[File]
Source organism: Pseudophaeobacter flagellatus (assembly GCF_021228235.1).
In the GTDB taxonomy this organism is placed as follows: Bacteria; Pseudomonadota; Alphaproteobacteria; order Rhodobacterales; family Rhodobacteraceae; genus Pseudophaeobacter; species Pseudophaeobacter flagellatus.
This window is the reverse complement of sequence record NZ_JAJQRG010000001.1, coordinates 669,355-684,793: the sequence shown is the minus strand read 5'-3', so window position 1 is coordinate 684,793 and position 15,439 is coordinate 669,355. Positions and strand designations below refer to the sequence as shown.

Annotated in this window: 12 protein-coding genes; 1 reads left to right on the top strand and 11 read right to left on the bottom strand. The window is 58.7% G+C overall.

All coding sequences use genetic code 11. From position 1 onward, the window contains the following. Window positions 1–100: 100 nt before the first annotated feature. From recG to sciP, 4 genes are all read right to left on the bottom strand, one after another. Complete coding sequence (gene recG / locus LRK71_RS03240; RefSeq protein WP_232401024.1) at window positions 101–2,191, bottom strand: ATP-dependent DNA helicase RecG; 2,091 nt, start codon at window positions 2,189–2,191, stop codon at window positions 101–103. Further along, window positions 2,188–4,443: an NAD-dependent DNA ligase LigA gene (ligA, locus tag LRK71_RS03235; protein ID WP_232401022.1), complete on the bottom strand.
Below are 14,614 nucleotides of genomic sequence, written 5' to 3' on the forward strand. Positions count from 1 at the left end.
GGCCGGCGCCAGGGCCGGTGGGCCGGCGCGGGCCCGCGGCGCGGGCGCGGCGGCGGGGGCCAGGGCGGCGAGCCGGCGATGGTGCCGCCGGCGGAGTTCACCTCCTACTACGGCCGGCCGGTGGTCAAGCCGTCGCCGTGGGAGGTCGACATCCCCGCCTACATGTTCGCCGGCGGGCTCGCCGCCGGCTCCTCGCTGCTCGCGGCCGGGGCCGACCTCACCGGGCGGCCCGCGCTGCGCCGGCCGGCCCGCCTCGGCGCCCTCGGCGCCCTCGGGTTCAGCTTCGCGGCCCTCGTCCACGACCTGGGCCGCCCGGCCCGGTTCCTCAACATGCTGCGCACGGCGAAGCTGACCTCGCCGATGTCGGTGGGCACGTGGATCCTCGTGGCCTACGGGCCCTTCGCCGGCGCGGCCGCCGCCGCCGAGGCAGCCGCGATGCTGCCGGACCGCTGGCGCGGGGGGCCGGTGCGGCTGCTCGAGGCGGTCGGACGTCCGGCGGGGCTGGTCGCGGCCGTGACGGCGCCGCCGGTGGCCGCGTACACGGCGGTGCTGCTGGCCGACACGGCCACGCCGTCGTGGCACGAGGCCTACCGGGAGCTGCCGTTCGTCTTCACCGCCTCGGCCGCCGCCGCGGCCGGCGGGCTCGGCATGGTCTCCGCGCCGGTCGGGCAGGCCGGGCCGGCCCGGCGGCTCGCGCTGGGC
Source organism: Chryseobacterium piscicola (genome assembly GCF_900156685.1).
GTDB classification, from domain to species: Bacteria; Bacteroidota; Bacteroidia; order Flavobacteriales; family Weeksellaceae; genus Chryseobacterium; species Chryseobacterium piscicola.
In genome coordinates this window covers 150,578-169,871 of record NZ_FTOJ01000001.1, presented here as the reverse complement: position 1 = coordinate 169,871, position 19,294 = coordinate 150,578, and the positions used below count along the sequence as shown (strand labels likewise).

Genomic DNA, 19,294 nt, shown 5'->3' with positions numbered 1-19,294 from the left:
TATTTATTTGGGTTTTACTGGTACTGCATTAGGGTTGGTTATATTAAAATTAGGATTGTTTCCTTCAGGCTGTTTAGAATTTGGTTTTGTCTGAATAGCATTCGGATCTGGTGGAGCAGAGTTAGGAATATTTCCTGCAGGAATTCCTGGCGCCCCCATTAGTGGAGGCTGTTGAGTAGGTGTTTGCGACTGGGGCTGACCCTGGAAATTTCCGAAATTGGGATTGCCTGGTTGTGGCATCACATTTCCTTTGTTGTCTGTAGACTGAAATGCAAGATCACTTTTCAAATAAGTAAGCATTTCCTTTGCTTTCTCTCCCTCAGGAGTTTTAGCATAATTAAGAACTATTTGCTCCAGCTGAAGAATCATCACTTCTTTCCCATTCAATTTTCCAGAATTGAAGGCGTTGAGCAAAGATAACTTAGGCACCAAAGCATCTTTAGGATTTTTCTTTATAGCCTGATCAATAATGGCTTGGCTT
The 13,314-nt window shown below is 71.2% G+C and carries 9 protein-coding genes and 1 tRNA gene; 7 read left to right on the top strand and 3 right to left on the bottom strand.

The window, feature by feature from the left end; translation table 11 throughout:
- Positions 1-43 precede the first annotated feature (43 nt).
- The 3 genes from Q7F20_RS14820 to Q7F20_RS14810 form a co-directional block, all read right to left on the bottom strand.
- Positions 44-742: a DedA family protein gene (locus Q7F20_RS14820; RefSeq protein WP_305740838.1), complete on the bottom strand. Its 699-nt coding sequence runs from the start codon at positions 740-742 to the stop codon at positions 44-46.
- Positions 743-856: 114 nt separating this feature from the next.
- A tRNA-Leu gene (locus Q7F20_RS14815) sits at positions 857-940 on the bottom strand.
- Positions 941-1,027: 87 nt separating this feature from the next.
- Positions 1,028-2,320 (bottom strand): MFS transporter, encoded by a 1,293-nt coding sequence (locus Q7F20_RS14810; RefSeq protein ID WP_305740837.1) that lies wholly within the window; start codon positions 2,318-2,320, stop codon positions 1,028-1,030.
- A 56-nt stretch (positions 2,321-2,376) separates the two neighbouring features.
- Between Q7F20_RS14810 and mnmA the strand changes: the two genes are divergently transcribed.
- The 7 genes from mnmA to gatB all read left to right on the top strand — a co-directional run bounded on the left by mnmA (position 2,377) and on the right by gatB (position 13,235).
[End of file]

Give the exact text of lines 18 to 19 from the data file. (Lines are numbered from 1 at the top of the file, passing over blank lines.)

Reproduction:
- Positions 743-856: 114 nt separating this feature from the next.
- A tRNA-Leu gene (locus Q7F20_RS14815) sits at positions 857-940 on the bottom strand.